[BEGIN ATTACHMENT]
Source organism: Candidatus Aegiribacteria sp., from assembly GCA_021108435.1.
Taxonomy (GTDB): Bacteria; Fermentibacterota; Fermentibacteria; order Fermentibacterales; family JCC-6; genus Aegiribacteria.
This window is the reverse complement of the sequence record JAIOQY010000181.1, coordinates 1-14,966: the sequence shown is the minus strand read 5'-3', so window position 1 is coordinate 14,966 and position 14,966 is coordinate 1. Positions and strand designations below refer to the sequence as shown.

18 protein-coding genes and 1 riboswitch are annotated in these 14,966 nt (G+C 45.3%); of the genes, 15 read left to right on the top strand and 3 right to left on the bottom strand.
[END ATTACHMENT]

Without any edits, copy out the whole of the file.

Source organism: Candidatus Aegiribacteria sp., from assembly GCA_021108435.1.
Taxonomy (GTDB): Bacteria; Fermentibacterota; Fermentibacteria; order Fermentibacterales; family JCC-6; genus Aegiribacteria.
This window is the reverse complement of the sequence record JAIOQY010000181.1, coordinates 1-14,966: the sequence shown is the minus strand read 5'-3', so window position 1 is coordinate 14,966 and position 14,966 is coordinate 1. Positions and strand designations below refer to the sequence as shown.

18 protein-coding genes and 1 riboswitch are annotated in these 14,966 nt (G+C 45.3%); of the genes, 15 read left to right on the top strand and 3 right to left on the bottom strand.